clock menu more-arrow no yes mobile

Filed under:

Baseline breakdown: Observations from FSU basketball's loss to Miami

This one stings.

Melina Vastola-USA TODAY Sports

Two conference losses stick out above all the rest for the Florida State basketball team this year. They each came at home, and any Seminole fan knows exactly which squandered chances to which I'm referring. First, there was the Pitt game; and then there was last night's Miami tilt.

Those two contests kept 'Noles up at night, and had them still shaking their heads the next day-- but for different reasons. Against Pitt, FSU squandered a ten-point halftime advantage, only to see the Panthers finally take the lead in the game's final moment. Against the 'Canes, FSU trailed for nearly 37 of the 40 minutes, yet clawed its way back to have a real shot to win late. But while Pitt found those plays in January, Florida State came up short on Valentine's Day in a 67-65 loss.

It was ugly early on for the 'Noles, who turned the ball over ten times in the first half. Also, the starters decided to wait until halftime to start really contributing to the score. In the first half, the Florida State starting five combined for a scant six points, with Montay Brandon and Dwayne Bacon shutout entirely. FSU played with nice effort, but fumbled the ball around repeatedly, as the 'Canes seemed to capture just about every 50-50 ball. It felt like the young Seminoles may have been pressing in front of a raucous Tucker Center crowd in a big game against a rival stocked with veteran talent.

Still, as unproductive as the starters were early, you have to tip your cap to the bench for keeping FSU in this one. Though it was never too aesthetically pleasing, the Florida State reserves scrapped their way to a 37-26 halftime deficit (it could have been much worse). Devon Bookert led the way for the Seminoles on the evening, dropping 14 while shooting 3-5 from long range, and Benji Bell drained a pair of big threes to ignite the Tucker Center for the first time all night.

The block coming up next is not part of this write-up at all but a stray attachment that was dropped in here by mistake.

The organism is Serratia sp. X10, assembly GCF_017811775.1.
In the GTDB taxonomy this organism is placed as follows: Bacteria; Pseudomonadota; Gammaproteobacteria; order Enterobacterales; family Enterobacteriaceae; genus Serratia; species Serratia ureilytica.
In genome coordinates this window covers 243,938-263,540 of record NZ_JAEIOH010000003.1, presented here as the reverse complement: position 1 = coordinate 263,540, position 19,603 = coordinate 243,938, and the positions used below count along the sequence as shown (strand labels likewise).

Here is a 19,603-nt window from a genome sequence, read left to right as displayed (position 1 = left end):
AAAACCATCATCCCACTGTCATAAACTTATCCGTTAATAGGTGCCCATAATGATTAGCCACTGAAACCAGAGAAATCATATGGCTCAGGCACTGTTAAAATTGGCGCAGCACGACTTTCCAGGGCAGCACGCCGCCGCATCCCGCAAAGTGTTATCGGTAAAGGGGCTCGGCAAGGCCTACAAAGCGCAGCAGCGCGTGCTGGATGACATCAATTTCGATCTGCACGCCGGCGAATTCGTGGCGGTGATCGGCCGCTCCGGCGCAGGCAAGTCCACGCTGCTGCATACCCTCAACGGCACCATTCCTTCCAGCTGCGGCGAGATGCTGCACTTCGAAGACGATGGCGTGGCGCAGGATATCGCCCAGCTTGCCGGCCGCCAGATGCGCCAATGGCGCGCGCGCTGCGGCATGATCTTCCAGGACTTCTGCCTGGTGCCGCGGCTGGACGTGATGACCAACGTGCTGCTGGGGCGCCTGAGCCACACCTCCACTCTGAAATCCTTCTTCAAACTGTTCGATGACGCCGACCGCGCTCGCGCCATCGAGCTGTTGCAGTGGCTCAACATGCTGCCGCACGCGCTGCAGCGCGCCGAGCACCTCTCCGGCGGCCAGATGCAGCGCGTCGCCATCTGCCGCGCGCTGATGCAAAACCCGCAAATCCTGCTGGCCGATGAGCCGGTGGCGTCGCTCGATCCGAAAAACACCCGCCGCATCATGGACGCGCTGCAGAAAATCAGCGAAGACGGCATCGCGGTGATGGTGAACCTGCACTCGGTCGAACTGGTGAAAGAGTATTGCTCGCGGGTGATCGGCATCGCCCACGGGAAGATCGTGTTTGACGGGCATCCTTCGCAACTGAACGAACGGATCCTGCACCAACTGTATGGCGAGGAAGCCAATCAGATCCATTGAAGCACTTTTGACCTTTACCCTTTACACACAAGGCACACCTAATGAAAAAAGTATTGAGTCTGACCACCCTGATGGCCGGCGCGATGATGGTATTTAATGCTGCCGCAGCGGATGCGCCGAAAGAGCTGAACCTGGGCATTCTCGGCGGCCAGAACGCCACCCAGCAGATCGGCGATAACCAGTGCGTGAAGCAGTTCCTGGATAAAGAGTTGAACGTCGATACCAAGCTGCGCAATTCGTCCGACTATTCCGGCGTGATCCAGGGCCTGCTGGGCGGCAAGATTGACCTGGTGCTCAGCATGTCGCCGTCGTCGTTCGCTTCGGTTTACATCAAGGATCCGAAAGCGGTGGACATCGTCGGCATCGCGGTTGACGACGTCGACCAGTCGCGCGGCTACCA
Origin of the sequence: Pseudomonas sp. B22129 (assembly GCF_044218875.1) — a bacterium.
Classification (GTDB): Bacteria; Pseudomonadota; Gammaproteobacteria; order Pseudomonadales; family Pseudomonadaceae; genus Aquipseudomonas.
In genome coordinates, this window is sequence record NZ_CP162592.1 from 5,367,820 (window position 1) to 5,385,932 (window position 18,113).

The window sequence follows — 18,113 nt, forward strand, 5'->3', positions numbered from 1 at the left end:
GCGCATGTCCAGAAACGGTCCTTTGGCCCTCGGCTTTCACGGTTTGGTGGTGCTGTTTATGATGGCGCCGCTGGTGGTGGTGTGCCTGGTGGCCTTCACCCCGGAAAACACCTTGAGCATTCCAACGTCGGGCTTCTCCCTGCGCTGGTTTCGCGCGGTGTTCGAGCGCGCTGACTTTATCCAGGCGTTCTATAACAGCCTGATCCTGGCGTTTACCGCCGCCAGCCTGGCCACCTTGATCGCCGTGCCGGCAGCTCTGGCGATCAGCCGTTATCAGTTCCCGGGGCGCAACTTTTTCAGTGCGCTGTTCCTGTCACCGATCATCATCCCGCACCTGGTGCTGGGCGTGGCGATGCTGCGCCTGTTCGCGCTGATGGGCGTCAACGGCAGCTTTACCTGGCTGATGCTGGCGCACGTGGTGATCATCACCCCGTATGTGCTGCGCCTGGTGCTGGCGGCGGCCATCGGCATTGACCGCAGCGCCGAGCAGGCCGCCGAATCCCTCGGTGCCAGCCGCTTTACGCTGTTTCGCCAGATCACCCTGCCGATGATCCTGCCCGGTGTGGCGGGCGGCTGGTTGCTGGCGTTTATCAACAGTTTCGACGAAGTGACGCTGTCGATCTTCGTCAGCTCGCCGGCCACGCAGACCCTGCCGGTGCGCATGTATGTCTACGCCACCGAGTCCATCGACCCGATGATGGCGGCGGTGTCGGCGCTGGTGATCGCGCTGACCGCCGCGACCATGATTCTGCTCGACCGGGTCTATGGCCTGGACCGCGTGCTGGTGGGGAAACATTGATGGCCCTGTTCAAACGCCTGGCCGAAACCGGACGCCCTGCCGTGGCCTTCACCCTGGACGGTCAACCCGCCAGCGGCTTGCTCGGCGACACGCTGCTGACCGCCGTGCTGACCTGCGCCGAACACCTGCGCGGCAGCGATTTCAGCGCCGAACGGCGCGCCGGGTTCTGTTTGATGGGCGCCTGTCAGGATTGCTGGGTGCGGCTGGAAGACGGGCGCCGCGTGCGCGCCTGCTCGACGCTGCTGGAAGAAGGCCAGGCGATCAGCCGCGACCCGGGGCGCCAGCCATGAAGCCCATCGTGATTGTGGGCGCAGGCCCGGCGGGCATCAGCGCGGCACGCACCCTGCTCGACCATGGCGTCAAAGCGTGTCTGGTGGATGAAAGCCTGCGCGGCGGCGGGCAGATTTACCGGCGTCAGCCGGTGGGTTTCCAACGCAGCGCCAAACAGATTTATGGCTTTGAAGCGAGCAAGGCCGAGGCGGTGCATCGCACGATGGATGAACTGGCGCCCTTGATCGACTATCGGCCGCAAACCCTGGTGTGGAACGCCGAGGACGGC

Another bright spot for the 'Noles was Boris Bojanovsky, who played like a man possessed in the second half. It's really tangible in the building how badly seniors like he and Bookert want to make the NCAA Tournament for the first time. Bojo finished with eight points on 4-6 shooting, but controlled the lane in the second half, picking up five boards, a steal, and five blocks.

FSU played very well in the second half, notching just three turnovers and matching the Hurricanes physically while outscoring them 39-30. Xavier Rathan-Mayes had a lot to do with bringing the Seminoles back from what was once a 13-point Miami advantage, pouring in 10 second-half points. But down the stretch, XRM made some crucial errors that the 'Noles simply cannot have from their point guard, not at this stage of the season. He twice dribbled into turnovers in the teeth of the Miami defense. He missed a fast-break layup with nobody between him and the basket.

And most notably, when FSU brought the ball up the court, down one, with a chance to win. FSU coach Leonard Hamilton told media that he wanted the ball in Bacon's hands for an isolation-- think the winning play against UF. Instead, it wound up with Rathan-Mayes, who promptly dribbled off his leg to all but seal the Seminoles' fate.

That said, no game comes down to just one possession. Baskets are worth just as much in the game's first few moments as they are in crunch time. And that highlights some issues this team is having, consistently, that are of serious concern down the stretch for a squad firmly perched on the NCAA Tournament bubble.

Let's begin by going back to, well, the beginning. Once again, the 'Noles crept out of the gates, falling behind 9-2. Altering the starting lineup this late in the season is often frowned upon, but in games decided by a possession or two, which puts Florida State at greater jeopardy: tinkering with the starting five and risking the consequences of doing so, or accepting the status quo of regularly spotting your opposition a head start?

Another growing concern has been FSU's ineptitude from the free throw line. On the season, the 'Noles have made 69.45% from the charity stripe, but in their last five games, they've been nearly ten points lower, at a meager 60%. A missed attempt here and there doesn't often seem too alarming in the early going. But do they ever stick out when you lose by two. Against Miami, Florida State was 4-9 (44%).

So yes, Sunday night hurt. A win would have meant a second top-15 win, improved seeding in the ACC Tournament, and a chance to lay a stranglehold on a birth in the big dance. And it was there for the taking. But make no mistake about it: these 'Noles are still without a bad loss and very much alive. If they hope to remain so, they'd better learn from this one, and do so quickly.